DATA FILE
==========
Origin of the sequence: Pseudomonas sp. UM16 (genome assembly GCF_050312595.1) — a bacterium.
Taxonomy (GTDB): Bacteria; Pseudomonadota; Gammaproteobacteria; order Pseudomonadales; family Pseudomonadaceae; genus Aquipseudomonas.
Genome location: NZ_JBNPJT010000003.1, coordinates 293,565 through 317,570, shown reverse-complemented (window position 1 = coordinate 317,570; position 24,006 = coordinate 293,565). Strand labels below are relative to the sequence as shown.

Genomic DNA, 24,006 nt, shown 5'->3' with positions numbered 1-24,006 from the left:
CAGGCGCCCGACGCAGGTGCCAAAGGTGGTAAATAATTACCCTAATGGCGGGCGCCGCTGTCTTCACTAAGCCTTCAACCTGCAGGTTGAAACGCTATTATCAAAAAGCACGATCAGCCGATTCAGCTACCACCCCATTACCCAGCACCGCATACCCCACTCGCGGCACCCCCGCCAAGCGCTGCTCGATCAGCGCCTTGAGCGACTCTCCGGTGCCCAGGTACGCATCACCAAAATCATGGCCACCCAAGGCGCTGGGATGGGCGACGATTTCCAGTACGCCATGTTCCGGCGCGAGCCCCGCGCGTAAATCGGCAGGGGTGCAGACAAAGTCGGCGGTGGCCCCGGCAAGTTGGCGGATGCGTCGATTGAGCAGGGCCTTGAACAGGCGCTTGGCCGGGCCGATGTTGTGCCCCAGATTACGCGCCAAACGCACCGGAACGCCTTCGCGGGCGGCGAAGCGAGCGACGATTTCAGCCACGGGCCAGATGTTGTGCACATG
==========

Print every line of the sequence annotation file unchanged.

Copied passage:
Origin of the sequence: Pseudomonas sp. UM16 (genome assembly GCF_050312595.1) — a bacterium.
Taxonomy (GTDB): Bacteria; Pseudomonadota; Gammaproteobacteria; order Pseudomonadales; family Pseudomonadaceae; genus Aquipseudomonas.
Genome location: NZ_JBNPJT010000003.1, coordinates 293,565 through 317,570, shown reverse-complemented (window position 1 = coordinate 317,570; position 24,006 = coordinate 293,565). Strand labels below are relative to the sequence as shown.

Genomic DNA, 24,006 nt, shown 5'->3' with positions numbered 1-24,006 from the left:
CAGGCGCCCGACGCAGGTGCCAAAGGTGGTAAATAATTACCCTAATGGCGGGCGCCGCTGTCTTCACTAAGCCTTCAACCTGCAGGTTGAAACGCTATTATCAAAAAGCACGATCAGCCGATTCAGCTACCACCCCATTACCCAGCACCGCATACCCCACTCGCGGCACCCCCGCCAAGCGCTGCTCGATCAGCGCCTTGAGCGACTCTCCGGTGCCCAGGTACGCATCACCAAAATCATGGCCACCCAAGGCGCTGGGATGGGCGACGATTTCCAGTACGCCATGTTCCGGCGCGAGCCCCGCGCGTAAATCGGCAGGGGTGCAGACAAAGTCGGCGGTGGCCCCGGCAAGTTGGCGGATGCGTCGATTGAGCAGGGCCTTGAACAGGCGCTTGGCCGGGCCGATGTTGTGCCCCAGATTACGCGCCAAACGCACCGGAACGCCTTCGCGGGCGGCGAAGCGAGCGACGATTTCAGCCACGGGCCAGATGTTGTGCACATG